Saturday, March 14, 2020

January Holidays Printables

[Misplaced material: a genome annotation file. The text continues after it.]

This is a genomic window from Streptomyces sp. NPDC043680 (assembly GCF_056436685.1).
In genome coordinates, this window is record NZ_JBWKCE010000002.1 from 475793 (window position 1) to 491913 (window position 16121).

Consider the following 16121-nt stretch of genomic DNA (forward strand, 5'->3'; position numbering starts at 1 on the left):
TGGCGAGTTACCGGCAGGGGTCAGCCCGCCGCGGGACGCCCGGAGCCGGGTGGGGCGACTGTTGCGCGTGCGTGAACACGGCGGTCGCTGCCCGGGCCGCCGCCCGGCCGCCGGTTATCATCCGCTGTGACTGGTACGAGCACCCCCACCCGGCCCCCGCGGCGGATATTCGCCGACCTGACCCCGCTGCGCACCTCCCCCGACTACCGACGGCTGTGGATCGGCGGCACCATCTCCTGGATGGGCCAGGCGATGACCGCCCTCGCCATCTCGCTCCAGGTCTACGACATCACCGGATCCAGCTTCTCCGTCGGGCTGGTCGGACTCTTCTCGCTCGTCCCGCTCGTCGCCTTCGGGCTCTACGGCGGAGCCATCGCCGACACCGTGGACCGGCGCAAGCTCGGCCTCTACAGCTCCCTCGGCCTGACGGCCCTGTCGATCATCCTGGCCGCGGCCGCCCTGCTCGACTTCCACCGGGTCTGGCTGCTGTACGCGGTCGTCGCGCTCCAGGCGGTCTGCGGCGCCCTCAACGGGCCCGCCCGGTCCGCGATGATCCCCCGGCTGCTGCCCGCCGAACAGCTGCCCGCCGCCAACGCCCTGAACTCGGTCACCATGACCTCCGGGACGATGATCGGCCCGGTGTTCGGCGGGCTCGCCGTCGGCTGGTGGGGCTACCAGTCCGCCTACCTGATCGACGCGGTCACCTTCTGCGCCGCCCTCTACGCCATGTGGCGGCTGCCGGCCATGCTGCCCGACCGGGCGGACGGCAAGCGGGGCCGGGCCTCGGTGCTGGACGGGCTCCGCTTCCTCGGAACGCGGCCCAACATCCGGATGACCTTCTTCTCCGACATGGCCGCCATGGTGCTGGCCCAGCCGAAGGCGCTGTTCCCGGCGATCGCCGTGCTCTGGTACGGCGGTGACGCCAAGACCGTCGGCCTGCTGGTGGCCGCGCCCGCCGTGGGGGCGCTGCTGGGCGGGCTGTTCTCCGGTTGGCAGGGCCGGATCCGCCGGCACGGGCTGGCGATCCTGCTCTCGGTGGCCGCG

January Holidays Printables January is often the time when cabin fever sets in. After the festive holiday season, the cold, bleak days of winter can seem to stretch infinitely before us. Keep the holiday spirit alive by celebrating a holiday or special day every day in January. Youre likely familiar with many of these holidays and famous firsts However, youre sure to discover some quirky celebrations and not-so-famous firsts in this list that provides something fun for every day of the month. January 1: Start the year off right by celebrating the start of a fresh new year with these  New Years Printables. Will you make any resolutions?   Did you know that the first day of January is  Betsy Rosss Birthday? Spend some time learning about this famous American  woman who may or may not have made the first American flag.   January 2: On January 2, 1788, the state of Georgia ratified the Constitution of the United States. Celebrate by learning more about Georgia. It was also on this date in 1974, that President Nixon signed a national speed limit into law. January 3: Its National Drinking Straw Day! The drinking straw was first patented on January 3, 1888. In 1959, Alaska was admitted as a state. Learn more about the state and celebrate  Alaska Admission .Day. January 4:  Sir Isaac Newton was born on January 4, 1643. One of this scientists biggest contributions to the field was Newtons Laws of Motion. January 5:  January 5 is  National Bird Day. Learn about the birds in your area. Make a simple homemade bird feeder by coating a pine cone with peanut butter and rolling it in bird seed. Hang the cone from a nearby tree branch and see what kind of birds it attracts. January 6:  New Mexico  became a state on this day in history in the year 1912. Its also the date that George  Washington  and his wife Martha were married in 1759. January 7: The  first U.S. Presidential Election  was held on this date in 1789. George Washington was elected the first President of the United States. His opponent, John Adams, became his vice president. January 8: Eli Whitney, inventor of the cotton gin, died on this day in history 1825. Learn more about this famous inventor whose invention revolutionized cotton production in the United States. Its also National Clean-Off-Your-Desk Day, so celebrate by tossing that junk! January 9: There are two quirky holidays today,  National Static Electricity Day and  National Apricot Day. Try an interesting static electricity experiment like bending water with static electricity or making a dancing ghost. January 10: January 10th is  Volunteer Firemans Day and Bittersweet Chocolate Day. Celebrate by learning about one of Americas favorite sweet treats with free printables about chocolate. Then, take some chocolate goodies to your neighborhood volunteer fire department. January 11: On January 11, 1973, baseballs American League adopted the designated hitter rule. Its also National Milk Day, so enjoy a tall glass of milk while you brush up on facts  about baseball. January 12: The first x-rays were taken in the United States on January 12, 1896. It was also on this date in 1777 that the  Santa Clara Mission  was founded. January 13: James Oglethorpe arrived in the New World in January 13, 1733. In 1942, during World War II, German pilot Helmut Schenck  made the first successful use of the ejection seat. January 14: On January 14, you can celebrate Bald Eagle Day or national holidays such as Hot Pastrami Sandwich Day and Dress Up Your Pet Day. January 15: Martin Luther King, Jr. was born on January 15, 1929. His birthday became a federal holiday on November 3, 1983, It is celebrated every year on the third Monday in January.  Ã‚   The date is also  National Hat Day and  National Strawberry Ice Cream Day. January 16:  John C. Fremont   was appointed Governor of California  on this date in 1847. In 1870, Virginia became the first state readmitted to the Union after the Civil War. January 17: Michelle Obama, wife of the United States 44th president, Barack Obama, was born on this date, as was U.S. Founding Father,  Benjamin Franklin. January 18: The New York Metropolitan Opera House held its first jazz concert in 1944. Learn about jazz instruments and other musical instruments today. On this date in 1778,  Captain James Cook discovered the Hawaiian Islands. January 19: Today is  National Popcorn Day  and  Archery Day. Its also the day that Edgar Allan Poe was born in 1809. January 20: Today is  Penguin Awareness Day  and  Basketball Day. January 21:  Civil War leader, Thomas Stonewall Jackson was born on this date in 1824. Its also  Granola Bar Day,  Squirrel Appreciation Day, and National Hugging Day. January 22: On this date in 1997, Lottie Williams of Tulsa, Oklahoma became the first person to be hit by space debris. Commemorate the day by learning about the solar system. January 23: Today is  National Pie Day and  Handwriting Day. Bake your favorite pie and practice your handwriting by writing a letter to a friend or relative. January 24: Gold was discovered in  California  on this date in 1848. Its also  National Peanut Butter Day. January 25: On this date in history, 1924, the first  Winter Olympics  games were  held. January 26: Michigan was admitted to the Union on this date in 1837. Its also Australia Day, the official National Day of the country. January 27:   Today is National Geographic Day and Chocolate Cake Day. Thomas Edison patented the light bulb on this day in 1880. January 28: Today is  National Blueberry Pancake Day and  National Kazoo Day. Enjoy some pancakes and make your own kazoo-style instrument.   January 29: On this date in 1861,  Kansas  became the 34th state of the United States. The ice cream rolling machine was patented in 1924. Its also  Carnation Day and  National Puzzle Day. January 30: January 30th is  National Croissant Day and the birth date of U.S. President,  Franklin D Roosevelt. January 31:  Jackie Robinson was born on this date in  1919. Have fun learning about Americas favorite pastime, baseball. If youre looking for more educational ideas for the month, try some fun January writing prompts.